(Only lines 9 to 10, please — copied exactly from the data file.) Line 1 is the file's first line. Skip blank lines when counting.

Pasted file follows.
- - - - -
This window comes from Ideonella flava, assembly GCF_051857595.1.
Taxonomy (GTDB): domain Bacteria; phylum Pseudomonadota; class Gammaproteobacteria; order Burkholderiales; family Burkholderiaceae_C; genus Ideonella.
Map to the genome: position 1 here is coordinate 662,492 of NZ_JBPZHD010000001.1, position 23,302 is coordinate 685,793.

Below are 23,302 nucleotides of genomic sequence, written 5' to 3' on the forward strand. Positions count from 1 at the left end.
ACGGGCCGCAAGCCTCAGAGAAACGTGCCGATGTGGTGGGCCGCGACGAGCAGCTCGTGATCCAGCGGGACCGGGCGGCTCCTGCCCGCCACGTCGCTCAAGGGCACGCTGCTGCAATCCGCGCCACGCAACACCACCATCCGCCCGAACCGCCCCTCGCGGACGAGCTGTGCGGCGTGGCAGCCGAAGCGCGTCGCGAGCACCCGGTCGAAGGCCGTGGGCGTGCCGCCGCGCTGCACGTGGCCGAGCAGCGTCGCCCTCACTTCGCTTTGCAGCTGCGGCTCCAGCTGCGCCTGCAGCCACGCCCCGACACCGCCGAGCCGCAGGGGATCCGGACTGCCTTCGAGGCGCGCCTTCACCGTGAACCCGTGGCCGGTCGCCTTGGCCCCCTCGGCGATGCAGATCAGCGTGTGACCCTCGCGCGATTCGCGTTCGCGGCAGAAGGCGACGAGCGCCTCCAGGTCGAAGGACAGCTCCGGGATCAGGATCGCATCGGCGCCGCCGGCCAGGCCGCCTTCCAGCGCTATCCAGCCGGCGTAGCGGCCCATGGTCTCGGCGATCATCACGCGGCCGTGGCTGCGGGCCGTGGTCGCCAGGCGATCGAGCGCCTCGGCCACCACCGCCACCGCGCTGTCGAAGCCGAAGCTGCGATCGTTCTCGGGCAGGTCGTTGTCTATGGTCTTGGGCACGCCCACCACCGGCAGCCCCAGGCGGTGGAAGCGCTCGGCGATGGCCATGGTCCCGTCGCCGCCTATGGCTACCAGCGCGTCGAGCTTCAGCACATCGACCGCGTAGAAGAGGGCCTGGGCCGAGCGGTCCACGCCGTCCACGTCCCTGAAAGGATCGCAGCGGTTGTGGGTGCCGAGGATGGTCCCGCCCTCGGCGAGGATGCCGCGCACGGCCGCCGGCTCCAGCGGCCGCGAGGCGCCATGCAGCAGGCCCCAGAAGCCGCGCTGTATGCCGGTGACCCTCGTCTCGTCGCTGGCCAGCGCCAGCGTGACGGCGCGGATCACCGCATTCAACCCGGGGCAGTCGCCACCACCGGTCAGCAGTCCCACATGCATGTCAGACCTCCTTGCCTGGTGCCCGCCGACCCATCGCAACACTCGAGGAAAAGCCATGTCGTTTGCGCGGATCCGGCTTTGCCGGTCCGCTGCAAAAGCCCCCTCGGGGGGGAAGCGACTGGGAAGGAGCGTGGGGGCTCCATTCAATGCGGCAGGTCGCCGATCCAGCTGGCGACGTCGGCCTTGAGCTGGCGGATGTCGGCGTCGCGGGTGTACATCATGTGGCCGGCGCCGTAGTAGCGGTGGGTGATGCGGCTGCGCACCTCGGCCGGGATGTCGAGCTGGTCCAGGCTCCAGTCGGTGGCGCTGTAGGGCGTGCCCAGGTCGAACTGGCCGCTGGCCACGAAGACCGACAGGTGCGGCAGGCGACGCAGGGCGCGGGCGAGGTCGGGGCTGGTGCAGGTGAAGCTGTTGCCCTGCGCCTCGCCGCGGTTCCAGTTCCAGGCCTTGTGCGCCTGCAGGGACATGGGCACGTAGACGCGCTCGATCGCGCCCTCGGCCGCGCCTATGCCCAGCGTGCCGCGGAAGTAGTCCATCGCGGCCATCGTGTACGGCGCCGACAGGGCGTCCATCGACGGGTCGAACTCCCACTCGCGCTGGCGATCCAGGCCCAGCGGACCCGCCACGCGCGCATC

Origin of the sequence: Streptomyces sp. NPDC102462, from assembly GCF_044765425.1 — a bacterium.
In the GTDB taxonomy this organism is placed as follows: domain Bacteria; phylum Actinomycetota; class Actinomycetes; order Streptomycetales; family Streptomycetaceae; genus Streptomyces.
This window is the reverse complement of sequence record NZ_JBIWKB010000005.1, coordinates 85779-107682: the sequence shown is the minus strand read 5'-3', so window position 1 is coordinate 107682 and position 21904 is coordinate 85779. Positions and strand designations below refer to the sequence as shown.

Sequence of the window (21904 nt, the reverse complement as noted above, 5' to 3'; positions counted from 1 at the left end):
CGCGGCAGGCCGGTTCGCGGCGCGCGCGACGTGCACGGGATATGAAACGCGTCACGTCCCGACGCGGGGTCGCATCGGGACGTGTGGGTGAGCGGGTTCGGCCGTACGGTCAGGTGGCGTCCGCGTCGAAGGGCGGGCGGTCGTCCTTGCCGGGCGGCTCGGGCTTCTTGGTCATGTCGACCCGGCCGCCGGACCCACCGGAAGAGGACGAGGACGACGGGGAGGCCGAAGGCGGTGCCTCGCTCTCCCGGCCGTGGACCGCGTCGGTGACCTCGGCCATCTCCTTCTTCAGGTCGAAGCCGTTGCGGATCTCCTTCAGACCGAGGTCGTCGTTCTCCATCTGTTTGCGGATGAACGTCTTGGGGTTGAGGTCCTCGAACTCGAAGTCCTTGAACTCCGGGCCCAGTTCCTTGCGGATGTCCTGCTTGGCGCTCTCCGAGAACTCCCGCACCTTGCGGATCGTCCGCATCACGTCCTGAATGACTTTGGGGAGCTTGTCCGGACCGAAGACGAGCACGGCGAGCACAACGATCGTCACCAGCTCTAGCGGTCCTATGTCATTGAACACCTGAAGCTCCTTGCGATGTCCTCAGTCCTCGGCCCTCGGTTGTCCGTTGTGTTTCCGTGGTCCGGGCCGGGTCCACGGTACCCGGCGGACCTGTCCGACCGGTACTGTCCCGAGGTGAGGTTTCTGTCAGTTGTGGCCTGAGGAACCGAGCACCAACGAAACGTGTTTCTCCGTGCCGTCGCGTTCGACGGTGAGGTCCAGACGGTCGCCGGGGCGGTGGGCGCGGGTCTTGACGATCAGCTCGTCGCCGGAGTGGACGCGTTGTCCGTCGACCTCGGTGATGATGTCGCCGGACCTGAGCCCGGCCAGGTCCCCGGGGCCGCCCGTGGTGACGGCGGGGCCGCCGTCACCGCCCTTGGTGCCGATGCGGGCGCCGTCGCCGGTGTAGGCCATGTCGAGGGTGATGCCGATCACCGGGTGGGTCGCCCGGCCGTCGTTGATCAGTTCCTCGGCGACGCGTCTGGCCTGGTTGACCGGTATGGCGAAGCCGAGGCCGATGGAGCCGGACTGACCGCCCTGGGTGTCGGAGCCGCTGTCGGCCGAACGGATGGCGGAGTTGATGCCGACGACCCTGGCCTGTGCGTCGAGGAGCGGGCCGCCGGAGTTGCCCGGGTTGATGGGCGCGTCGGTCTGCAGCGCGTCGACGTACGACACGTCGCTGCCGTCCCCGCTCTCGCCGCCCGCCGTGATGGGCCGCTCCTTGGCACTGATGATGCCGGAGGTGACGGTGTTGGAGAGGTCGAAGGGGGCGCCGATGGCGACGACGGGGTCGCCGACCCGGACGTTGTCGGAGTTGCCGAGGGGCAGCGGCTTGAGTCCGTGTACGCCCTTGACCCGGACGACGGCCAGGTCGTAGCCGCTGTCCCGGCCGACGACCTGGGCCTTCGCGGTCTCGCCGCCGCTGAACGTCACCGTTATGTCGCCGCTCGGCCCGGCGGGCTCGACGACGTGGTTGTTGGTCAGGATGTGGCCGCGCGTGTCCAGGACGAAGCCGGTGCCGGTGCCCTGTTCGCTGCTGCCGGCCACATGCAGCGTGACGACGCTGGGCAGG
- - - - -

Sequence of the window (21904 nt, the reverse complement as noted above, 5' to 3'; positions counted from 1 at the left end):
CGCGGCAGGCCGGTTCGCGGCGCGCGCGACGTGCACGGGATATGAAACGCGTCACGTCCCGACGCGGGGTCGCATCGGGACGTGTGGGTGAGCGGGTTCGGCCGTACGGTCAGGTGGCGTCCGCGTCGAAGGGCGGGCGGTCGTCCTTGCCGGGCGGCTCGGGCTTCTTGGTCATGTCGACCCGGCCGCCGGACCCACCGGAAGAGGACGAGGACGACGGGGAGGCCGAAGGCGGTGCCTCGCTCTCCCGGCCGTGGACCGCGTCGGTGACCTCGGCCATCTCCTTCTTCAGGTCGAAGCCGTTGCGGATCTCCTTCAGACCGAGGTCGTCGTTCTCCATCTGTTTGCGGATGAACGTCTTGGGGTTGAGGTCCTCGAACTCGAAGTCCTTGAACTCCGGGCCCAGTTCCTTGCGGATGTCCTGCTTGGCGCTCTCCGAGAACTCCCGCACCTTGCGGATCGTCCGCATCACGTCCTGAATGACTTTGGGGAGCTTGTCCGGACCGAAGACGAGCACGGCGAGCACAACGATCGTCACCAGCTCTAGCGGTCCTATGTCATTGAACACCTGAAGCTCCTTGCGATGTCCTCAGTCCTCGGCCCTCGGTTGTCCGTTGTGTTTCCGTGGTCCGGGCCGGGTCCACGGTACCCGGCGGACCTGTCCGACCGGTACTGTCCCGAGGTGAGGTTTCTGTCAGTTGTGGCCTGAGGAACCGAGCACCAACGAAACGTGTTTCTCCGTGCCGTCGCGTTCGACGGTGAGGTCCAGACGGTCGCCGGGGCGGTGGGCGCGGGTCTTGACGATCAGCTCGTCGCCGGAGTGGACGCGTTGTCCGTCGACCTCGGTGATGATGTCGCCGGACCTGAGCCCGGCCAGGTCCCCGGGGCCGCCCGTGGTGACGGCGGGGCCGCCGTCACCGCCCTTGGTGCCGATGCGGGCGCCGTCGCCGGTGTAGGCCATGTCGAGGGTGATGCCGATCACCGGGTGGGTCGCCCGGCCGTCGTTGATCAGTTCCTCGGCGACGCGTCTGGCCTGGTTGACCGGTATGGCGAAGCCGAGGCCGATGGAGCCGGACTGACCGCCCTGGGTGTCGGAGCCGCTGTCGGCCGAACGGATGGCGGAGTTGATGCCGACGACCCTGGCCTGTGCGTCGAGGAGCGGGCCGCCGGAGTTGCCCGGGTTGATGGGCGCGTCGGTCTGCAGCGCGTCGACGTACGACACGTCGCTGCCGTCCCCGCTCTCGCCGCCCGCCGTGATGGGCCGCTCCTTGGCACTGATGATGCCGGAGGTGACGGTGTTGGAGAGGTCGAAGGGGGCGCCGATGGCGACGACGGGGTCGCCGACCCGGACGTTGTCGGAGTTGCCGAGGGGCAGCGGCTTGAGTCCGTGTACGCCCTTGACCCGGACGACGGCCAGGTCGTAGCCGCTGTCCCGGCCGACGACCTGGGCCTTCGCGGTCTCGCCGCCGCTGAACGTCACCGTTATGTCGCCGCTCGGCCCGGCGGGCTCGACGACGTGGTTGTTGGTCAGGATGTGGCCGCGCGTGTCCAGGACGAAGCCGGTGCCGGTGCCCTGTTCGCTGCTGCCGGCCACATGCAGCGTGACGACGCTGGGCAGG